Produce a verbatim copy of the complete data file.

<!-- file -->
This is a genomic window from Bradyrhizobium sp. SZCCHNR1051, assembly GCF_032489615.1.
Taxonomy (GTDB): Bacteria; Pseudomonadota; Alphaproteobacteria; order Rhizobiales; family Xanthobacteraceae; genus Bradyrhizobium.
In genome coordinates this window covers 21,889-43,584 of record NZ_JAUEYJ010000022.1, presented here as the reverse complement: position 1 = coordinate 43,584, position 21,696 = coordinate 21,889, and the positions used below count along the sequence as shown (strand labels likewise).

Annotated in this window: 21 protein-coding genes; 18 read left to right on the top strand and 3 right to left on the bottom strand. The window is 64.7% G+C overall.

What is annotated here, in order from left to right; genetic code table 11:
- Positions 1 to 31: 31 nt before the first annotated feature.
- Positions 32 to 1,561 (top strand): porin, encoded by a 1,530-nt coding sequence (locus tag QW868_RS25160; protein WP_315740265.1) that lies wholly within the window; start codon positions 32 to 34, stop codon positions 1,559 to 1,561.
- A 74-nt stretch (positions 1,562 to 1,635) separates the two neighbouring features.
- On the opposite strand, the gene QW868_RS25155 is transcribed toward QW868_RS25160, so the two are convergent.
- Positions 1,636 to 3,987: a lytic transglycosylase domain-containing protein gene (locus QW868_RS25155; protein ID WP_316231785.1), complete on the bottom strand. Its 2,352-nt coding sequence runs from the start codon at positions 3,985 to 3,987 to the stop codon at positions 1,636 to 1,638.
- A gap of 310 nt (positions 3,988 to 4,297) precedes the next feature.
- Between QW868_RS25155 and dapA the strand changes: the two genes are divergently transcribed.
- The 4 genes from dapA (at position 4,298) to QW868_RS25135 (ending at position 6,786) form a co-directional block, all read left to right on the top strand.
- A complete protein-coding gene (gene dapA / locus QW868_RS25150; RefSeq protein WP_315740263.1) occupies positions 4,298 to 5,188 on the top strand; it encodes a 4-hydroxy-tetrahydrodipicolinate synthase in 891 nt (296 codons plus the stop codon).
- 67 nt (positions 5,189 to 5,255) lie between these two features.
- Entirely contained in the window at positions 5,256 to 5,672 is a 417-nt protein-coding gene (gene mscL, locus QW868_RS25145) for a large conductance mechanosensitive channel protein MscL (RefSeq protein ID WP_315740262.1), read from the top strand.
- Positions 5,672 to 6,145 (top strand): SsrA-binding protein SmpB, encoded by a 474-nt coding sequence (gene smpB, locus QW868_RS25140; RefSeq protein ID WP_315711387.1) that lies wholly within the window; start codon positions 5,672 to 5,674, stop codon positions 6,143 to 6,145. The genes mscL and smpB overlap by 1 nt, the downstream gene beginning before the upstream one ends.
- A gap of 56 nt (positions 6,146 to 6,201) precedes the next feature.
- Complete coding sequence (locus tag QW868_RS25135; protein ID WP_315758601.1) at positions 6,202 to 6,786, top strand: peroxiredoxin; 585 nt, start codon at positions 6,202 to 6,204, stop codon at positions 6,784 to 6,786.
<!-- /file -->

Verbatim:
This is a genomic window from Bradyrhizobium sp. SZCCHNR1051, assembly GCF_032489615.1.
Taxonomy (GTDB): Bacteria; Pseudomonadota; Alphaproteobacteria; order Rhizobiales; family Xanthobacteraceae; genus Bradyrhizobium.
In genome coordinates this window covers 21,889-43,584 of record NZ_JAUEYJ010000022.1, presented here as the reverse complement: position 1 = coordinate 43,584, position 21,696 = coordinate 21,889, and the positions used below count along the sequence as shown (strand labels likewise).

Annotated in this window: 21 protein-coding genes; 18 read left to right on the top strand and 3 right to left on the bottom strand. The window is 64.7% G+C overall.

What is annotated here, in order from left to right; genetic code table 11:
- Positions 1 to 31: 31 nt before the first annotated feature.
- Positions 32 to 1,561 (top strand): porin, encoded by a 1,530-nt coding sequence (locus tag QW868_RS25160; protein WP_315740265.1) that lies wholly within the window; start codon positions 32 to 34, stop codon positions 1,559 to 1,561.
- A 74-nt stretch (positions 1,562 to 1,635) separates the two neighbouring features.
- On the opposite strand, the gene QW868_RS25155 is transcribed toward QW868_RS25160, so the two are convergent.
- Positions 1,636 to 3,987: a lytic transglycosylase domain-containing protein gene (locus QW868_RS25155; protein ID WP_316231785.1), complete on the bottom strand. Its 2,352-nt coding sequence runs from the start codon at positions 3,985 to 3,987 to the stop codon at positions 1,636 to 1,638.
- A gap of 310 nt (positions 3,988 to 4,297) precedes the next feature.
- Between QW868_RS25155 and dapA the strand changes: the two genes are divergently transcribed.
- The 4 genes from dapA (at position 4,298) to QW868_RS25135 (ending at position 6,786) form a co-directional block, all read left to right on the top strand.
- A complete protein-coding gene (gene dapA / locus QW868_RS25150; RefSeq protein WP_315740263.1) occupies positions 4,298 to 5,188 on the top strand; it encodes a 4-hydroxy-tetrahydrodipicolinate synthase in 891 nt (296 codons plus the stop codon).
- 67 nt (positions 5,189 to 5,255) lie between these two features.
- Entirely contained in the window at positions 5,256 to 5,672 is a 417-nt protein-coding gene (gene mscL, locus QW868_RS25145) for a large conductance mechanosensitive channel protein MscL (RefSeq protein ID WP_315740262.1), read from the top strand.
- Positions 5,672 to 6,145 (top strand): SsrA-binding protein SmpB, encoded by a 474-nt coding sequence (gene smpB, locus QW868_RS25140; RefSeq protein ID WP_315711387.1) that lies wholly within the window; start codon positions 5,672 to 5,674, stop codon positions 6,143 to 6,145. The genes mscL and smpB overlap by 1 nt, the downstream gene beginning before the upstream one ends.
- A gap of 56 nt (positions 6,146 to 6,201) precedes the next feature.
- Complete coding sequence (locus tag QW868_RS25135; protein ID WP_315758601.1) at positions 6,202 to 6,786, top strand: peroxiredoxin; 585 nt, start codon at positions 6,202 to 6,204, stop codon at positions 6,784 to 6,786.